IMO-Singapore Future of Shipping Conference
6 April 2022
Opening remarks by IMO Secretary-General Kitack Lim
Distinguished Guests, Ladies and Gentlemen, good morning and good afternoon.
It is a great pleasure to welcome you all to the joint IMO-Singapore Future of Shipping Conference: Decarbonization, during Singapore Maritime Week.
I would like to express my appreciation to our co-organizers, the Maritime and Port Authority of Singapore, for their support and continued cooperation for this very important event.
Shipping is undergoing a significant transition to meet the demands for sustainable transport and to address climate change by cutting emissions.
IMO adopted the first mandatory global measures to improve ships' energy efficiency more than a decade ago and we have been strengthening those requirements, recognizing the global imperative to do more.
Despite the challenges related to the pandemic, IMO Member States have worked intensely over the past two years, adopting a comprehensive set of amendments to MARPOL Annex VI, which provide important building blocks for IMO's future mid-term GHG measures.
The strengthened revised IMO GHG strategy is set to be adopted in 2023.
Essential work must be completed to set the path for the decarbonization of the shipping industry, in line with the objectives of the Paris Agreement of 2015 and with a view to the Glasgow Climate Pact adopted at COP 26. The initiatives clearly underscore the need for accelerated action in this decade.
Without a doubt, achieving decarbonization ambitions in the shipping sector will rely on new technologies and a smooth transition to alternative low- and zero-carbon marine fuels.
There are many challenges to overcome in order to sustain the momentum of decarbonization in shipping – but this also presents excellent opportunities for us all to work together for a greener future.
I am impressed and excited by the many initiatives at different levels, targeting different segments of the shipping ecosystem, in a bid to find ways to reduce GHG emissions from ships.
In this connection, the NextGEN initiative (with "GEN" standing for "Green and Efficient Navigation"), launched in collaboration with Singapore, hosts a global platform for decarbonization projects to connect and discuss areas of collaboration.
The dedicated NextGEN information hub links key stakeholders across the maritime value chain, enabling them to undertake coordinated actions for decarbonizing the sector and building sufficient capacity among least developed countries (LDCs) and small island developing States (SIDS).
To move forward towards the goal of the IMO GHG Initial Strategy, a new initiative "NextGEN Connect" has been introduced to bring together different stakeholders to consider solutions for inclusive maritime decarbonization.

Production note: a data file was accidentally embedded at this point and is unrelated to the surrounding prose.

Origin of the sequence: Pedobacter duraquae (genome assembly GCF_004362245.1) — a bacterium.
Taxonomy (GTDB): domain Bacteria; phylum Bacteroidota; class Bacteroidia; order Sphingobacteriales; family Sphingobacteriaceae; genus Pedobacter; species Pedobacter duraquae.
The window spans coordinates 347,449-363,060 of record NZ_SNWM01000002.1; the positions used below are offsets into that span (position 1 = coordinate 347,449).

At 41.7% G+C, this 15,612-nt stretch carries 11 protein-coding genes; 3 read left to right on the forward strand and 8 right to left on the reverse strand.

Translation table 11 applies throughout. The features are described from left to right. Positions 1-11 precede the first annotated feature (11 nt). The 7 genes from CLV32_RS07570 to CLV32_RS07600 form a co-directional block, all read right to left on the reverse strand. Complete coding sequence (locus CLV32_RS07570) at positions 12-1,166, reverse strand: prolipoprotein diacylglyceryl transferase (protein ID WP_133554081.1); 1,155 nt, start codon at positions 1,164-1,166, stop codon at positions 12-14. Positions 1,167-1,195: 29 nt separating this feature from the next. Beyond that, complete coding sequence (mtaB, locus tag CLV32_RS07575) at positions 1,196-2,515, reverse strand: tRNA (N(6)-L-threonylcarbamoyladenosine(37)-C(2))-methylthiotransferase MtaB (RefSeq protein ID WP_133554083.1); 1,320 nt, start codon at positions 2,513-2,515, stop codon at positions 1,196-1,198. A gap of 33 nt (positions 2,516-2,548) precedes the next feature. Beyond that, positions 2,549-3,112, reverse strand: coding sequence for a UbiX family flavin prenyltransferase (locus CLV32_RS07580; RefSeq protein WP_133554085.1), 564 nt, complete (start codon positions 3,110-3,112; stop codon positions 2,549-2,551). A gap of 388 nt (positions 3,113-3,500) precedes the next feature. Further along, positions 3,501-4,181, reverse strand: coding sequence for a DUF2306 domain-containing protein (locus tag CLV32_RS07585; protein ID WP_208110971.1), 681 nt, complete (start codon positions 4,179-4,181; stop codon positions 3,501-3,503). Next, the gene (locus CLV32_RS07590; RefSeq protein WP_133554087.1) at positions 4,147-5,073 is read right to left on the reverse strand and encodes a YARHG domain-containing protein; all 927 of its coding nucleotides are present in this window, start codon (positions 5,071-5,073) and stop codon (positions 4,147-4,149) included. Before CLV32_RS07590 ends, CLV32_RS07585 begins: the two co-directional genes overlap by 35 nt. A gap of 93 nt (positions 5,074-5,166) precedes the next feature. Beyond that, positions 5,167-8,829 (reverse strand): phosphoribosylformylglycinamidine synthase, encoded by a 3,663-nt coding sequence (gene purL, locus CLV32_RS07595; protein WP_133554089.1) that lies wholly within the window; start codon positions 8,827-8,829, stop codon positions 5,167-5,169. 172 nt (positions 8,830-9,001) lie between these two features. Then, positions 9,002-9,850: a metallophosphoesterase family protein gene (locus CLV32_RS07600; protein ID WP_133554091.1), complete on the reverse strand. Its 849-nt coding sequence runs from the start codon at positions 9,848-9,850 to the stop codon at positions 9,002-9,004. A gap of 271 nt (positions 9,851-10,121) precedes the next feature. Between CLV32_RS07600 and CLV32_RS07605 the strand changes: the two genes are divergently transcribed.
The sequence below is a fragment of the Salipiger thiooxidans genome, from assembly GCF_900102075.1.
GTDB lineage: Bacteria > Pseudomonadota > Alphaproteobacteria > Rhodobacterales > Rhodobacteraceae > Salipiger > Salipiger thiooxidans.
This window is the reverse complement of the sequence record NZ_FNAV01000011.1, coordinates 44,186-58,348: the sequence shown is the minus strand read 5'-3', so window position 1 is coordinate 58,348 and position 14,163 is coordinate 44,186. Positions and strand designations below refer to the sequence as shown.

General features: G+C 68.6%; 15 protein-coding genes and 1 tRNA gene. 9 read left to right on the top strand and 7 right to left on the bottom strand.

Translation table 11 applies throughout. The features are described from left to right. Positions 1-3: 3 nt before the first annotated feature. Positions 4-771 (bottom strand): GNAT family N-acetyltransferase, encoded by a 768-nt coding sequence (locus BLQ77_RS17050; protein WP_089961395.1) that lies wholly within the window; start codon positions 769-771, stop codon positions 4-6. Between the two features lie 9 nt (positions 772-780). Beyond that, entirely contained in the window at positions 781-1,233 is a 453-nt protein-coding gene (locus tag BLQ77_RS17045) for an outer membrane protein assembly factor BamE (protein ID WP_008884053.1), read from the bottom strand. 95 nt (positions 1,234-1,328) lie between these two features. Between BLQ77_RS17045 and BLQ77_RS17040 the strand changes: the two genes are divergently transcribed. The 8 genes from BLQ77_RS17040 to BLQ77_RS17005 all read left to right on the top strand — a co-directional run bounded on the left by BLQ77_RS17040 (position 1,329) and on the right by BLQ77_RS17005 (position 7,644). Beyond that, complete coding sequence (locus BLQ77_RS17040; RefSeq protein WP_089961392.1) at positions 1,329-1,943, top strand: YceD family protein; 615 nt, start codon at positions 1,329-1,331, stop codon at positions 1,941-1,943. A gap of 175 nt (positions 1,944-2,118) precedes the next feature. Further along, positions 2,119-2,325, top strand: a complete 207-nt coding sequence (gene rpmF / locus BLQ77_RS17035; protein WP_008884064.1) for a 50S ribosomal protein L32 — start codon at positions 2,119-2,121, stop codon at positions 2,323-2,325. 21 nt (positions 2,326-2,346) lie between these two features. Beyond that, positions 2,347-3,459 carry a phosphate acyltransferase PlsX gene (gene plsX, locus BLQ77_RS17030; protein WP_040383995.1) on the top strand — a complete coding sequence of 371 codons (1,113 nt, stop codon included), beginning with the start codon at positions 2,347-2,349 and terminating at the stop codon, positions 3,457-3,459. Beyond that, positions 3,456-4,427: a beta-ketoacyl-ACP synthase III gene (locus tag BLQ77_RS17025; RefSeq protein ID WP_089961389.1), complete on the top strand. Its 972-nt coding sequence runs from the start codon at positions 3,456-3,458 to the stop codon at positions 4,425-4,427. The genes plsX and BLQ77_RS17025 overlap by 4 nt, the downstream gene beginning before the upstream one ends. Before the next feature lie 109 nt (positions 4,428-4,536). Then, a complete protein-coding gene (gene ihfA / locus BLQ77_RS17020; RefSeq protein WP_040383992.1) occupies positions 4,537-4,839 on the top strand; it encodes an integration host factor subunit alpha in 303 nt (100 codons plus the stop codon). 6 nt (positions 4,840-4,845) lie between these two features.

NextGEN Connect aims to achieve this through the exploration of the development of route-based action plans where the various stakeholders could propose collaborative and innovative decarbonization solutions on a specific maritime route.
I am pleased to say that the IMO-Singapore NextGEN Connect initiative will be launched today on a pilot basis.
In addition to these efforts, R&D collaboration, information sharing, and capacity-building will be key to ensure no one is left behind in the push for the decarbonization of the shipping sector.
In this context, another new framework initiative, called IMO CARES - "Coordinated Actions to Reduce Emissions from Shipping" - has been added to IMO's portfolio of GHG-projects and is also being launched here.
IMO CARES aims to link Research & Development initiatives to accelerate demonstration of green technologies and promote their deployment in a manner that assists blue economic growth in developing regions.
I thank the Kingdom of Saudi Arabia for providing the seed funding for the preparatory phase of this project and I look forward to many donors and partners coming forward for the implementation of this innovative full-scale project.
Ladies and gentlemen,
The transition to a decarbonized maritime sector cuts across all aspects of shipping – from the supply and use of fuels to safety matters, port operations and training of seafarers. The trials on use of new technologies and zero-carbon maritime fuels will support a safe shift, and we must ensure a just and equitable transition that recognizes the need for skills and technology development in developing countries.
We need everyone involved to be active in sharing their knowledge and experiences, to support the implementation of the strategy and the measures adopted by IMO.
Today, we are taking further steps by coming together to share information on decarbonization initiatives in line with this year's World Maritime theme – New technologies for Greener Shipping.
I am grateful to all of you for participating and I look forward to fruitful discussions